SFO to investigate National donation allegations

The Serious Fraud Office will investigate allegations of electoral donation fraud levelled against the National Party and its leader Simon Bridges by rogue MP Jami-Lee Ross.

Ross has claimed vindication over the news, but Bridges has expressed confidence his own hands are clean and called on party officials to fully cooperate with the SFO inquiry.

On the cusp of being named as the National Party leaker who had released Bridges’ expenses to the media, Ross accused his leader last October of “unlawful activity” regarding election donations.

Ross later said that a $100,000 donation from Chinese businessman Zhang Yikun had been artificially divided at Bridges’ request to avoid disclosure requirements - a claim denied by both Bridges and party officials.

Police started looking into the allegations after Ross spoke to them last year, but now appear to have elevated the issue into specialist hands.

In a statement released on Tuesday morning, police said they had referred a complaint they received last October to the SFO, “in relation to the disclosure of political donations under the Electoral Act”.

“The complaint has been referred to the SFO as they hold the appropriate mandate to look further into matters raised by the investigation to date.”

Police said they could not comment on their own investigation while the SFO was looking into the allegations.

The timing of the police press release, shortly before the National Party’s weekly caucus meeting, appeared to catch Bridges and his team on the hop.

“This is clearly a matter for the National Party, I expect them to cooperate with the SFO - that’s what they’ll be doing.”

The National leader said he only became aware of the SFO referral when the media release came out, but suggested it was an issue for party officials to deal with, rather than himself.

“This is clearly a matter for the National Party, I expect them to cooperate with the SFO - that’s what they’ll be doing.”

Bridges again said he had not asked Ross to break up Zhang’s donation, or said anything that could be misconstrued that way by his MP.

He had not spoken with police but did provide them with a statement, and believed that National officials had cooperated fully with the police investigation.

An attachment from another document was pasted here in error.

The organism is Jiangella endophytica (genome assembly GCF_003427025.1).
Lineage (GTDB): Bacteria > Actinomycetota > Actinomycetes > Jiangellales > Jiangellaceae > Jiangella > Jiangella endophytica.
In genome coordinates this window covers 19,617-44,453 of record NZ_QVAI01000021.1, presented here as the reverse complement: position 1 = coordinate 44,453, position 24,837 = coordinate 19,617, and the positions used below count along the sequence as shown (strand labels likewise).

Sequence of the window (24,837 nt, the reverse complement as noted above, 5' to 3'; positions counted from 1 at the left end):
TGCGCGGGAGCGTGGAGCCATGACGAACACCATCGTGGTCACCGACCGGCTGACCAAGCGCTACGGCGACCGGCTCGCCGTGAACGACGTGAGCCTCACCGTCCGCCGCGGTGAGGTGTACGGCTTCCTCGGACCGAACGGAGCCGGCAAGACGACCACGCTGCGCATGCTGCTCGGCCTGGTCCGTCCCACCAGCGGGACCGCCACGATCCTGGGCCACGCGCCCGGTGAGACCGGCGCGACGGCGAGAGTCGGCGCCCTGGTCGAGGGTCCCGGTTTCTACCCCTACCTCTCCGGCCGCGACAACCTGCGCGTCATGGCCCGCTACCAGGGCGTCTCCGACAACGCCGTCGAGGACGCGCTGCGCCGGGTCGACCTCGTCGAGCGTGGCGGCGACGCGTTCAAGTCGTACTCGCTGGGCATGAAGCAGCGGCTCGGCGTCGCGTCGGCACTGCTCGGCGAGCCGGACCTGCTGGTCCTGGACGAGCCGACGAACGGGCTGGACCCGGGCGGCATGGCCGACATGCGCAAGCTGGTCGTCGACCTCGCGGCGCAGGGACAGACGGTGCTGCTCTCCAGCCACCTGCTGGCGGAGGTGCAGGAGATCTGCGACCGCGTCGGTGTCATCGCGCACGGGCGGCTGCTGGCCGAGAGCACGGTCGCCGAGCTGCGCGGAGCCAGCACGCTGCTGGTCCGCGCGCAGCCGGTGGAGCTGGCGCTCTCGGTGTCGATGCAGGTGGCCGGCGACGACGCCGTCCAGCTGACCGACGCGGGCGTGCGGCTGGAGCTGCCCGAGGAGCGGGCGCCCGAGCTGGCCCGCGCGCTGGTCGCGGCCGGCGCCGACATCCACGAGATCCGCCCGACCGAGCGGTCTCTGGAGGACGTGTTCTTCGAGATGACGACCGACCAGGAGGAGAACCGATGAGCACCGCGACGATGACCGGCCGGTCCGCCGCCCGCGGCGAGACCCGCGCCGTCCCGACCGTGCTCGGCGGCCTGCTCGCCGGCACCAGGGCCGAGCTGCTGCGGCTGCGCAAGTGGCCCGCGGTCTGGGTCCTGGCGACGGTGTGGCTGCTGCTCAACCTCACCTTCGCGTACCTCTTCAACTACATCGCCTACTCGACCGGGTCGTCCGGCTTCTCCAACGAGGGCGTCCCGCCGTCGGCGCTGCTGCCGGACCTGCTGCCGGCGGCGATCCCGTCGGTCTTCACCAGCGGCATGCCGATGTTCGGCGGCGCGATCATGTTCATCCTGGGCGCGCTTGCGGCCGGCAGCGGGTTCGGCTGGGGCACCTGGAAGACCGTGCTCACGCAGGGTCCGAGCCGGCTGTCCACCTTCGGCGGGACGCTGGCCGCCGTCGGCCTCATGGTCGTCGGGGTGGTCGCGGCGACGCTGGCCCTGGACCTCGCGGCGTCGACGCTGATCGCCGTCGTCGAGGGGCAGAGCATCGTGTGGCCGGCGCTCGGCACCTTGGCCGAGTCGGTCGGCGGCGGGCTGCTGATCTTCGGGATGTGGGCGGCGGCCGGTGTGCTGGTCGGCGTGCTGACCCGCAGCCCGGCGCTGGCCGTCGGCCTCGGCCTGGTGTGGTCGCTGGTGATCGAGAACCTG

Bridges said his chief of staff had done the bulk of the work in talking to party officials about the donation issue, but he was confident they had complied with the law.

“I’ve sought assurances, and they’re very clear that we have good processes and we’ve done nothing wrong.”

However, given the SFO referral he said “the right thing is for the National Party to answer questions and for them to cooperate fully with the SFO without me, as I say, trying to put a bunch of value judgements on top of it”.

Bridges denied he was attempting to scapegoat party officials, saying: “No, not at all - there is a dividing line and I think that’s pretty clear.”

"Every time I've been told that I was wrong and baseless, I've been able to come up with some evidence and some information."

Speaking to media after Bridges, Ross said he was happy to cooperate with the SFO investigation and believed the referral from the police validated his concerns.

"Every time I've been told that I was wrong and baseless, I've been able to come up with some evidence and some information...things don't get referred to the Serious Fraud Office unless there's good reason to."

Ross claimed Bridges had been "at pains" to point out the donation should not be disclosed in the normal fashion, while the $100,000 was allegedly offered directly to the leader.

However, he did not believe anybody had directly told Zhang that the donation should be split up, but said the donor was "sufficiently aware of the rules in regards to disclosure" from previous experience.

Electoral law held the political party, rather than the donor, responsible for disclosure, Ross said.

A National Party spokesman said the party stood by its previous statements on the donations issue, and had nothing further to add.

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